Despite the debate about exactly how old the Internet is and how long we’ve been using email for, the fact is that we’ve had some time to get acquainted with this technology and, generally speaking, we’re becoming more savvy internet users. The downside however, is that as we become more aware about how to identify and avoid phishing email traps, cyber criminals are stepping up their social engineering game and making it increasingly challenging for us to detect these sneaky and malicious emails that are disguised to look like legitimate correspondence. We’re seeing a trend where fraudsters are using more targeted approaches in favour of ‘spray and pray’ phishing campaigns that are sent to many people at the same time.
Here we shed light on two recent, targeted and increasingly sophisticated phishing email scams that may be coming to an inbox near you.
1. Odd or unexpected replies to old emails
This scheme works by infecting a user’s computer with malicious software that works by stealing old emails and related contact information. Fraudsters then use the stolen emails and contact information to continue old email exchanges with the user’s contacts, taking time to make it appear as though the email comes from someone known and trusted, using a subject line that the recipient would be familiar with and including malicious email attachments. Unknowing suspects are tricked into opening the email and attachment (after all, the sender and subject line looked familiar) and malicious software continues to spread.
2. Emails that come from your boss or other company executives
In this case, emails are disguised to come from a superior and dutiful employees are tricked into clicking and complying with requests in the email, which may range from simply reviewing an attached malicious document or clicking on a bad link, to providing direct deposit or banking information, to wire transferring money to complete a vendor payment. Some fraudsters may go the extra mile by scouring social media to get some ‘inside’ information about the target which they can then use to make the email seem even more legitimate (for instance, they could start off the email with “Hope you had a lovely trip to Mexico” using insight gleaned from a Facebook account with loose privacy settings, or “Heard the launch event went well last week - congratulations,” gathered from a recent LinkedIn post.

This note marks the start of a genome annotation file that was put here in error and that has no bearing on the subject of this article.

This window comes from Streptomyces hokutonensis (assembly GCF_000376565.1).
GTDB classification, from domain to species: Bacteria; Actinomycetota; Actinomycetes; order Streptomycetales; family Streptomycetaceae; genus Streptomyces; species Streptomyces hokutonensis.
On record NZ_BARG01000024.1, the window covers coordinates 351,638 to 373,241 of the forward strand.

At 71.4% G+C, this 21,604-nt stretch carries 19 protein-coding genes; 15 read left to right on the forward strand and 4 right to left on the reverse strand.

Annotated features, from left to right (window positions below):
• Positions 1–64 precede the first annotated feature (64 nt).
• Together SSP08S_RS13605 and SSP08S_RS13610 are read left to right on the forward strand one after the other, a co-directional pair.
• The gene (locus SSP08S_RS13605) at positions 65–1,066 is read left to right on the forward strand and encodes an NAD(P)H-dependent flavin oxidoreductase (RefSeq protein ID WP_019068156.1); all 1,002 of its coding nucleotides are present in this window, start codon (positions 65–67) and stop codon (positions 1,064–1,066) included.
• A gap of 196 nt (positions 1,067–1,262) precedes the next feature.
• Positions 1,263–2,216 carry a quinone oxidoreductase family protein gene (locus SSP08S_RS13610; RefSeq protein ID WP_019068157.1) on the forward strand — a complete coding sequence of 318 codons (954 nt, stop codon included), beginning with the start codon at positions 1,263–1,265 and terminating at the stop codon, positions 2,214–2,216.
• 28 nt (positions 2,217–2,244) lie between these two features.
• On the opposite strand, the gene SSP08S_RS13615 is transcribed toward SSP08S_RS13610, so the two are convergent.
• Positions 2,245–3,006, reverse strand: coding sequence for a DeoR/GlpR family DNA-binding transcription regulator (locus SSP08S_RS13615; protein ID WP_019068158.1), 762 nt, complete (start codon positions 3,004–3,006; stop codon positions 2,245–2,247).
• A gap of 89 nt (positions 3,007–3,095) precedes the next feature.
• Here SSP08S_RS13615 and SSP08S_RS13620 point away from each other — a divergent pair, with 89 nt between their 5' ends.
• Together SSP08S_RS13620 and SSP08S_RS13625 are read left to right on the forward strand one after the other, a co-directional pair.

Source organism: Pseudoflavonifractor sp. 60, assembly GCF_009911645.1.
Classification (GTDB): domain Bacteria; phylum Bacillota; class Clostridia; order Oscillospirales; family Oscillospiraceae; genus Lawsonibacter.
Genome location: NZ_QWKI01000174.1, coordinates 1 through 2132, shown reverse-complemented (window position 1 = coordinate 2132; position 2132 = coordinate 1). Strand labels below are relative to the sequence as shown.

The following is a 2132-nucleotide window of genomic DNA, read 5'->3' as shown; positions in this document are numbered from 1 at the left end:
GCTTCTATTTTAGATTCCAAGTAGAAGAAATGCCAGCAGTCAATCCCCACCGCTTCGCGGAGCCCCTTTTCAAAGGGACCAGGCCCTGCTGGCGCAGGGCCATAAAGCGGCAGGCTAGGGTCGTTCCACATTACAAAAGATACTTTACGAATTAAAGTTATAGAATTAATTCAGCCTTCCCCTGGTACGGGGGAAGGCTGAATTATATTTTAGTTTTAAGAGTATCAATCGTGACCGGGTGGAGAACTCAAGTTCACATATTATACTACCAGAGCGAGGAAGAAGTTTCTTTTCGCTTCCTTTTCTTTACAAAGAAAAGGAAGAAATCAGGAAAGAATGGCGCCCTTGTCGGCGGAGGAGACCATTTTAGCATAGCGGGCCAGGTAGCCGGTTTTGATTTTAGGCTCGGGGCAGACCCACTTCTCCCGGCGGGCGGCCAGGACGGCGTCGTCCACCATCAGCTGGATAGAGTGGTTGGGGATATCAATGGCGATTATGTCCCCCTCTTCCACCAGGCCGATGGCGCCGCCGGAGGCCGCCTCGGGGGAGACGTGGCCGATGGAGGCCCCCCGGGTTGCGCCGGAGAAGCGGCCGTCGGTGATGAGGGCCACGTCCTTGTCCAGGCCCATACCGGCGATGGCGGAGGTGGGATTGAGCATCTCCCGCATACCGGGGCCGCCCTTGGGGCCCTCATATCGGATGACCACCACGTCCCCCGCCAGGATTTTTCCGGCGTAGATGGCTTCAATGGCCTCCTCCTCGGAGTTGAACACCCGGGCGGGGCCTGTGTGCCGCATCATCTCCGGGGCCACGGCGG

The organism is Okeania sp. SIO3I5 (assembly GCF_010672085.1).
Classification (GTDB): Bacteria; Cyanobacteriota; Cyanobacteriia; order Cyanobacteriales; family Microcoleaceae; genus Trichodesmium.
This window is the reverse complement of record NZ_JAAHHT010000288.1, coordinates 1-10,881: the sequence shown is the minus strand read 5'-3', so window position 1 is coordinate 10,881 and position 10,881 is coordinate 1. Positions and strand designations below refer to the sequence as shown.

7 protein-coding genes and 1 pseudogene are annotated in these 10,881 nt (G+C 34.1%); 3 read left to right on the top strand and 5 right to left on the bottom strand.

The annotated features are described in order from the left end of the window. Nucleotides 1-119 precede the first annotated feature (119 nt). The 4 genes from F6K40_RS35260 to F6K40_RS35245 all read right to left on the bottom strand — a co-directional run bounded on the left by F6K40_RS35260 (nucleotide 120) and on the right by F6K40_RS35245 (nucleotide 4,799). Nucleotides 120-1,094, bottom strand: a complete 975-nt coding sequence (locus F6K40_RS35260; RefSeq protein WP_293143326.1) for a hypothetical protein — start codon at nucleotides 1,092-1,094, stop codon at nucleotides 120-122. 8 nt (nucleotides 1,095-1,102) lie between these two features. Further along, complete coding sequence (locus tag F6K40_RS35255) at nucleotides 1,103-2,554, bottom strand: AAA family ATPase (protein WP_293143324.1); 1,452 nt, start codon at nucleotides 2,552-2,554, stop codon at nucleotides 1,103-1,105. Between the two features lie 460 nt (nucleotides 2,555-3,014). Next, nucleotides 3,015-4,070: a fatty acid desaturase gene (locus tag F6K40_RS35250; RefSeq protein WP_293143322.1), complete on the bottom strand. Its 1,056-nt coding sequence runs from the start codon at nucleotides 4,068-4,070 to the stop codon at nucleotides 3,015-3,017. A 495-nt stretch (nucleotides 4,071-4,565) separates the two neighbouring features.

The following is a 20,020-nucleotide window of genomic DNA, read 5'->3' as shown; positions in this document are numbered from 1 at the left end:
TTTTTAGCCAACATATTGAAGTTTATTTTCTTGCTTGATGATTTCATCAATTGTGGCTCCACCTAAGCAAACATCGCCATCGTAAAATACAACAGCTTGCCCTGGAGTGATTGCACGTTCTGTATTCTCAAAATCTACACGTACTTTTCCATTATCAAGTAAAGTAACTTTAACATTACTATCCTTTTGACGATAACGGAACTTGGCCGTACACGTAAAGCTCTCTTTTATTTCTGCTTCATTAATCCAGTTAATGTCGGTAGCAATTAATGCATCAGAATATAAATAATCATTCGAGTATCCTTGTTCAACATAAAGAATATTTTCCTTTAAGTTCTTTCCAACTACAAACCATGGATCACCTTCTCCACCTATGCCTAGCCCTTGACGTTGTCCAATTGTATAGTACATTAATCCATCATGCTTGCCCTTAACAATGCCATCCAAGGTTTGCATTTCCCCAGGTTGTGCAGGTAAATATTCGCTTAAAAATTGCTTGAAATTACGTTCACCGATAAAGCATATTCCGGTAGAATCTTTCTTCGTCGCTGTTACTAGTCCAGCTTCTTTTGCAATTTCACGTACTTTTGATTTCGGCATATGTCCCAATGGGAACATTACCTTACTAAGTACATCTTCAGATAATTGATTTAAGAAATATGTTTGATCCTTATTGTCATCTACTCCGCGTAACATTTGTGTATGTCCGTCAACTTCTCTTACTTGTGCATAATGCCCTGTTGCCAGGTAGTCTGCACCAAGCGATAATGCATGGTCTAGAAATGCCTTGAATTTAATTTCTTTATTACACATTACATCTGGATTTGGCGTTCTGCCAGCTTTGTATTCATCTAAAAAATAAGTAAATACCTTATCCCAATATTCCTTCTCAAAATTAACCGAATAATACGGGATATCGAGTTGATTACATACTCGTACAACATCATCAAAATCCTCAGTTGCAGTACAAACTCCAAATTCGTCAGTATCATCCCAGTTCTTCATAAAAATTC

What you can do to protect yourself
Often referred to as spear phishing attacks, these highly targeted and personalized emails can be tricky to detect and easy to fall victim to. In addition to the tips shared in this TELUS Wise video, here are some additional tips to help you stay safe from these more sophisticated phishing attempts:
- Only click on links and attachments that you’re expecting. Don’t click on executable or compressed files, as these often contain malicious code. You can identify these files by their extensions; executable files have .exe or .msi or .js at the end of their name whereas compressed files may end with .zip or .jar or .rar or .7z.
- Limit the information you share about yourself on social media, thereby limiting the information fraudsters can use in targeted phishing attacks.
- Use extra caution and discretion if you receive an email that appears to be: an unexpected reply to an old email thread; out of context, discussing something you’ve already worked on or a matter/project that is closed; containing an unexpected Word document or other attachment.
- If you ever mistakenly open an unexpected or suspicious Microsoft attachment, don’t enable macros, editing or content.
- If you get a request to complete any kind of payment or transfer of funds, or a request to provide or validate personal information, even if it appears to be from someone you know and trust, call the person to confirm the validity of the request. Avoid using the contact information provided in the email itself.
For more tips on staying safe in our digital world, check out these TELUS Wise tips or book a TELUS Wise workshop.